|A Turkish Van|
|Alternative names||Turkish Cat (obsolete)|
|Origin|| Turkey (founding stock),
United Kingdom (initial breeding program)
|Common nicknames||Swimming cat|
|Domestic cat (Felis catus)|
The Turkish Van is a longhaired breed of domestic cat with genetic origins in modern Turkey. The breed is commonly believed[weasel words] to be descended from the landrace of Van cats, mostly found near Lake Van, though one of the two original breeders has stated that none of the original cats used to found the formal breed came from the Van area.:114 The breed is thought[weasel words] to be rare, and is distinguished by the Van colour pattern, where the colour is restricted to the head and the tail, and the rest of the cat is white; this is due to the expression of the piebald white spotting gene, a type of partial leucism.:148 A Van may have blue or amber eyes, or be odd-eyed, having one eye of each colour. The Turkish Van is nicknamed the swimming cat, but the idea that the breed likes water more than other cats may be mistaken. The breed was developed in Britain from a selection of Van cats obtained that came from various cities of Turkey.:112 It was first recognised by a breeder/fancier organisation, the UK-based Governing Council of the Cat Fancy (GCCF), in 1969.:113 The term "Turkish Vankedisi" is used by some organisations as a name for all-white specimens of the formal Turkish Van breed, and is easily confused with the landrace Van cat, the Turkish name of which is Van kedisi.
Breed standards allow for one or more body spots as long as there is no more than 20% colour and the cat does not give the appearance of a bicolour. A few random spots are acceptable, but they should not detract from the pattern. The rest of the cat is white. Although red tabby and white is the classic van colour, the colour on a Van's head and tail can be one of the following: red, cream, black, blue, red tabby, cream tabby, brown tabby, blue tabby, tortoiseshell, dilute tortoiseshell (also known as blue-cream), brown-patched tabby, blue-patched tabby and any other colour not showing evidence of hybridization with the point-coloured breeds (Siamese, Himalayan, etc.). Not all registries recognize all of these colour variations.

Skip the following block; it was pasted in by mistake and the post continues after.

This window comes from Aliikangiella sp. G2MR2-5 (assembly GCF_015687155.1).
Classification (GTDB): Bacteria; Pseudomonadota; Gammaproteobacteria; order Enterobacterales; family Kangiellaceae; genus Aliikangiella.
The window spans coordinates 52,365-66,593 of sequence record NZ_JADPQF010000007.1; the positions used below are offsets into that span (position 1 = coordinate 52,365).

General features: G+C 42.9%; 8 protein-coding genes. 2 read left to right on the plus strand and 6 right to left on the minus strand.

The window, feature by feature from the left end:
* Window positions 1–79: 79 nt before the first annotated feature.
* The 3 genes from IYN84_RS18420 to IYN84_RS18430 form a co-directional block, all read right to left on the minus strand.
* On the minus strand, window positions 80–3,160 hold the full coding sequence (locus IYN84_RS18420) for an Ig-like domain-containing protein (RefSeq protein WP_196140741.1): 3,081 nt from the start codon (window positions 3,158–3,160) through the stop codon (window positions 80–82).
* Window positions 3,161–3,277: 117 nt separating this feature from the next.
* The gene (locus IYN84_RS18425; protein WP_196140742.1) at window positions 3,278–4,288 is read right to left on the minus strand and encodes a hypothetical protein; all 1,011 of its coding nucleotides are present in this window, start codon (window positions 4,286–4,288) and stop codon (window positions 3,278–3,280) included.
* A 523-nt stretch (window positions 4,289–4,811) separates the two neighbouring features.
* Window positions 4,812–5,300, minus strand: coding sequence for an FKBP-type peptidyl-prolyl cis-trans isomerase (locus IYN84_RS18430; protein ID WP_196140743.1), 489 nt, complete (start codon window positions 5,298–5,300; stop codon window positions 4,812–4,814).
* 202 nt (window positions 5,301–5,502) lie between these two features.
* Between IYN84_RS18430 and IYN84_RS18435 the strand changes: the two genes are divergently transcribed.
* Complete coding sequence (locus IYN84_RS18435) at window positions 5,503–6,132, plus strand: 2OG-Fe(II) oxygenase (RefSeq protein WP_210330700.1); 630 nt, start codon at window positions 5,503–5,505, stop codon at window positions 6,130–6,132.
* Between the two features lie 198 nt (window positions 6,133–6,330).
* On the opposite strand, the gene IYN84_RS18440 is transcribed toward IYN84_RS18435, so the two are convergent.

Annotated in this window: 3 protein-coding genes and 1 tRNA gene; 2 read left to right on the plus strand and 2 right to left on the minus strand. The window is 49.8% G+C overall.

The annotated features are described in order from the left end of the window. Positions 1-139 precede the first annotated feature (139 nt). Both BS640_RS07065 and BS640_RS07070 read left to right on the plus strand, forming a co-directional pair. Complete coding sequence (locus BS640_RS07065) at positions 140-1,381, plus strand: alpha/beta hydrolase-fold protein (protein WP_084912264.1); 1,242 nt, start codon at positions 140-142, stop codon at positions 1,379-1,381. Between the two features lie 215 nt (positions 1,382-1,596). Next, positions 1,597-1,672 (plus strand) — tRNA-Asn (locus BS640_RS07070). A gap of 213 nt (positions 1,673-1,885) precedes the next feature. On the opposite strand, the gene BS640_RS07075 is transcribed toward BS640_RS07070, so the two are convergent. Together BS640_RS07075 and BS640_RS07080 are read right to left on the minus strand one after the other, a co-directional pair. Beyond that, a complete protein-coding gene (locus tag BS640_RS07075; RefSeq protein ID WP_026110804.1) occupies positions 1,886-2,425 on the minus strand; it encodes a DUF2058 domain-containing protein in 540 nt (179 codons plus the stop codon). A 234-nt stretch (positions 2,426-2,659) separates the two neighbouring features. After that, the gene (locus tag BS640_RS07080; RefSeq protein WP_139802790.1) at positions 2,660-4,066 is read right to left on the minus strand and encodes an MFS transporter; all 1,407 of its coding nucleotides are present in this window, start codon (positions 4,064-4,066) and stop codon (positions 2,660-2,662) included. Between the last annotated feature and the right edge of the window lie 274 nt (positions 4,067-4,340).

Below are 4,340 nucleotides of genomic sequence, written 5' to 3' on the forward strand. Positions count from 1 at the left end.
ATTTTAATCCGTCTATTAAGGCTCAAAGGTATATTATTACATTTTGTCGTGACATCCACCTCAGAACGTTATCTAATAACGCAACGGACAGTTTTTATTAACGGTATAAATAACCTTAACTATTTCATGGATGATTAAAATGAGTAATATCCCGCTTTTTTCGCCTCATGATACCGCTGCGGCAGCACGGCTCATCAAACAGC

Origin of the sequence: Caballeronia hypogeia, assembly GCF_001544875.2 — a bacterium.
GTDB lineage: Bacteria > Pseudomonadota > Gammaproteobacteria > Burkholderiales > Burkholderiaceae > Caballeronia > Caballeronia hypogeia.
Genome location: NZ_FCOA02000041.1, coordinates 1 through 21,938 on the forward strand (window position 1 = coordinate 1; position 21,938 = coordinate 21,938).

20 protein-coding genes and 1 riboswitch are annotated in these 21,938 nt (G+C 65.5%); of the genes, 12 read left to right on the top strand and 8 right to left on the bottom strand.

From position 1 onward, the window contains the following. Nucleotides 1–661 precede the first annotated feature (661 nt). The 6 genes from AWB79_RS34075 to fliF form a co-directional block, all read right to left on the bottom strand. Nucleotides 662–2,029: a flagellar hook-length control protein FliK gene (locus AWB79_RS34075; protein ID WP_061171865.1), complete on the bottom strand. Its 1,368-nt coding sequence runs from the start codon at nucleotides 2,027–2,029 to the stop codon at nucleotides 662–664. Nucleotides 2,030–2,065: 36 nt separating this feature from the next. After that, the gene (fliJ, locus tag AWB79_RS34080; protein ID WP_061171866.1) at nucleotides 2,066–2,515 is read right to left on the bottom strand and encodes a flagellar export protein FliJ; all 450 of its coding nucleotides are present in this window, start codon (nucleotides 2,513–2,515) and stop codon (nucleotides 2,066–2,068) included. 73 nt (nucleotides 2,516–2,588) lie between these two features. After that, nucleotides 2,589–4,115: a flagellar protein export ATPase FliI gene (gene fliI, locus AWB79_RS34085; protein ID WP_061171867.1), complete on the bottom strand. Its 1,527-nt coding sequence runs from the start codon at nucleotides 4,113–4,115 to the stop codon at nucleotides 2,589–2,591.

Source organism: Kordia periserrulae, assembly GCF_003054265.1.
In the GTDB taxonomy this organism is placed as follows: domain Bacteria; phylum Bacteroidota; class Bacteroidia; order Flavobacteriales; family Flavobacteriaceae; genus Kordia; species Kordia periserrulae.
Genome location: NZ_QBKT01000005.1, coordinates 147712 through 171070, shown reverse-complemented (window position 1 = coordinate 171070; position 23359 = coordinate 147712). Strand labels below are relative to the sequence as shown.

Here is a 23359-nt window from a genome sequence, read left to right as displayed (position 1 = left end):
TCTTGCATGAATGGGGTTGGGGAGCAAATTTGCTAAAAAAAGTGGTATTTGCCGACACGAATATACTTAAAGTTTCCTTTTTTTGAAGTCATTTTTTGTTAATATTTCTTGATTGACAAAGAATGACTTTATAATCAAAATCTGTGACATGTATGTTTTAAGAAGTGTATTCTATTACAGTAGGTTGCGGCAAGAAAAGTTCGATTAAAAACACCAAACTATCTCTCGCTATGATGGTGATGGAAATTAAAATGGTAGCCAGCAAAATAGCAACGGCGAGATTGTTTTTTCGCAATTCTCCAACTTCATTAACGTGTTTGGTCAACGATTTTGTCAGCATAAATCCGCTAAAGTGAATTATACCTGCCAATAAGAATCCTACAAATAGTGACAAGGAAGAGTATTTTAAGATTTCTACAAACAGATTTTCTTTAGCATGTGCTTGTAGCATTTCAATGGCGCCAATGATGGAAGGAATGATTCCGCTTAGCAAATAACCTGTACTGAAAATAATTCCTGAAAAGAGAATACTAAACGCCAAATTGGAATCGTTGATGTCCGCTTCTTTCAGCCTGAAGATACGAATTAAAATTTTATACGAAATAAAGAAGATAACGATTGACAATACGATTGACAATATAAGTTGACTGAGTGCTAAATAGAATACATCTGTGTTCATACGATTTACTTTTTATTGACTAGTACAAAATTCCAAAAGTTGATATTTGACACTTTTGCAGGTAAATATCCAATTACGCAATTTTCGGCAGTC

While a few registries recognise all-white specimens as Turkish Vans, most do not. The US-based Cat Fanciers' Association (CFA, the world's largest registry of pedigreed cats) and Fédération Internationale Féline (FIFe, the largest international cat fancier organisation) recognise only van-pattered specimens, as they define the breed by both its type and pattern. The Germany-based but international World Cat Federation (WCF) considers the all-white specimens a separate breed, which it calls the Turkish Vankedisi, a name that is easily confused with the landrace Van kedisi (Van cat).
In 1955 two British women, Laura Lushington and Sonia Halliday, were given some local cats on a trip to Turkey and decided to bring them home. They bred true, and were used as foundation cats for the breed. According to Lushington, her imported cats were: Van Iskenderun Guzelli, a cat came from Hatay Province, Iskenderun, in 1955; Stambul Byzantium, a cat given by hotel manager in Istanbul in 1955; Antalya Anatolia, from Antalya in 1959, and Burdur, from Burdur in 1959. Laura Lushington did not see Van city before 1963, and only stayed there "for two days and two nights".'
"I was first given a pair of Van kittens in 1955 while traveling in Turkey, and decided to bring them back to England, although touring by car and mainly camping at the time – the fact that they survived in good condition showed up the great adaptability and intelligence of their breed in trying circumstances. Experience showed that they bred absolutely true. They were not known in Britain at that time and, because they make such intelligent and charming pets, I decided to try to establish the breed, and to have it recognized officially in Britain by the GCCF.":114